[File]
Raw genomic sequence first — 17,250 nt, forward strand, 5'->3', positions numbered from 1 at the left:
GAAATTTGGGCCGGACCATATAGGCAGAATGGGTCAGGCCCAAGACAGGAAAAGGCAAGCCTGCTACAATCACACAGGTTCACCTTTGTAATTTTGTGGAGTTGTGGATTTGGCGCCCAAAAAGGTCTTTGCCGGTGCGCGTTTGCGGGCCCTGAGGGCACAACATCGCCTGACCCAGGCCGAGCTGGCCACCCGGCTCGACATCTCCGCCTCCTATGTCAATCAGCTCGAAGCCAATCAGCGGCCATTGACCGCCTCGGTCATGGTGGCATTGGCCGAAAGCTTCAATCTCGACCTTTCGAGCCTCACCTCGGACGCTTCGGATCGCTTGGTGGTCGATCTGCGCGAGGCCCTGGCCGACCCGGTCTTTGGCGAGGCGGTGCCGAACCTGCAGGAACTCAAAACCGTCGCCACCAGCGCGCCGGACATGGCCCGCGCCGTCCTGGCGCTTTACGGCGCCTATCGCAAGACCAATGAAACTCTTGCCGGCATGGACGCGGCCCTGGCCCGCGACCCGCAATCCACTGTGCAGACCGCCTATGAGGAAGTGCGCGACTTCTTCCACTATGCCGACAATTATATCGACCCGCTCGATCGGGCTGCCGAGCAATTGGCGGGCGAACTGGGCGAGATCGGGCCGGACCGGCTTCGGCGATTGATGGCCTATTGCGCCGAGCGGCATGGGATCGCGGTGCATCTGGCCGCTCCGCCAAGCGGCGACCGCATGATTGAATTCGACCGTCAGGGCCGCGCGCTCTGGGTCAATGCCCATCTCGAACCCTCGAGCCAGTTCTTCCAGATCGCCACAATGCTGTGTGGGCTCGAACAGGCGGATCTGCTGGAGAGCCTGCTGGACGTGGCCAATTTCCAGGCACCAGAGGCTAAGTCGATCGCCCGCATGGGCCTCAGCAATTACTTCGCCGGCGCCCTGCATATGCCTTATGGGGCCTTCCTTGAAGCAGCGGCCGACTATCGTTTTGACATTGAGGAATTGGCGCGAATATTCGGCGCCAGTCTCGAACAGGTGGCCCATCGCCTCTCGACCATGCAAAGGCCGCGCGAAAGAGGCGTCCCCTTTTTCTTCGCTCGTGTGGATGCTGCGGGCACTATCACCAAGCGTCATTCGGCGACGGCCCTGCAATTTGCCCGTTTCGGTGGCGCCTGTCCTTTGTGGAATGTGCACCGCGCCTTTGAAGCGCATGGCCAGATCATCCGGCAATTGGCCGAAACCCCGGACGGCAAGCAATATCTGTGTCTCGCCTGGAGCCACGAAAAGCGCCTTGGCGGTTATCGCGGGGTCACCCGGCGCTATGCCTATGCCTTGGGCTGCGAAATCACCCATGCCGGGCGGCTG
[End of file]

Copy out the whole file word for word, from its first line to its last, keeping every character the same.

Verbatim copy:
Raw genomic sequence first — 17,250 nt, forward strand, 5'->3', positions numbered from 1 at the left:
GAAATTTGGGCCGGACCATATAGGCAGAATGGGTCAGGCCCAAGACAGGAAAAGGCAAGCCTGCTACAATCACACAGGTTCACCTTTGTAATTTTGTGGAGTTGTGGATTTGGCGCCCAAAAAGGTCTTTGCCGGTGCGCGTTTGCGGGCCCTGAGGGCACAACATCGCCTGACCCAGGCCGAGCTGGCCACCCGGCTCGACATCTCCGCCTCCTATGTCAATCAGCTCGAAGCCAATCAGCGGCCATTGACCGCCTCGGTCATGGTGGCATTGGCCGAAAGCTTCAATCTCGACCTTTCGAGCCTCACCTCGGACGCTTCGGATCGCTTGGTGGTCGATCTGCGCGAGGCCCTGGCCGACCCGGTCTTTGGCGAGGCGGTGCCGAACCTGCAGGAACTCAAAACCGTCGCCACCAGCGCGCCGGACATGGCCCGCGCCGTCCTGGCGCTTTACGGCGCCTATCGCAAGACCAATGAAACTCTTGCCGGCATGGACGCGGCCCTGGCCCGCGACCCGCAATCCACTGTGCAGACCGCCTATGAGGAAGTGCGCGACTTCTTCCACTATGCCGACAATTATATCGACCCGCTCGATCGGGCTGCCGAGCAATTGGCGGGCGAACTGGGCGAGATCGGGCCGGACCGGCTTCGGCGATTGATGGCCTATTGCGCCGAGCGGCATGGGATCGCGGTGCATCTGGCCGCTCCGCCAAGCGGCGACCGCATGATTGAATTCGACCGTCAGGGCCGCGCGCTCTGGGTCAATGCCCATCTCGAACCCTCGAGCCAGTTCTTCCAGATCGCCACAATGCTGTGTGGGCTCGAACAGGCGGATCTGCTGGAGAGCCTGCTGGACGTGGCCAATTTCCAGGCACCAGAGGCTAAGTCGATCGCCCGCATGGGCCTCAGCAATTACTTCGCCGGCGCCCTGCATATGCCTTATGGGGCCTTCCTTGAAGCAGCGGCCGACTATCGTTTTGACATTGAGGAATTGGCGCGAATATTCGGCGCCAGTCTCGAACAGGTGGCCCATCGCCTCTCGACCATGCAAAGGCCGCGCGAAAGAGGCGTCCCCTTTTTCTTCGCTCGTGTGGATGCTGCGGGCACTATCACCAAGCGTCATTCGGCGACGGCCCTGCAATTTGCCCGTTTCGGTGGCGCCTGTCCTTTGTGGAATGTGCACCGCGCCTTTGAAGCGCATGGCCAGATCATCCGGCAATTGGCCGAAACCCCGGACGGCAAGCAATATCTGTGTCTCGCCTGGAGCCACGAAAAGCGCCTTGGCGGTTATCGCGGGGTCACCCGGCGCTATGCCTATGCCTTGGGCTGCGAAATCACCCATGCCGGGCGGCTG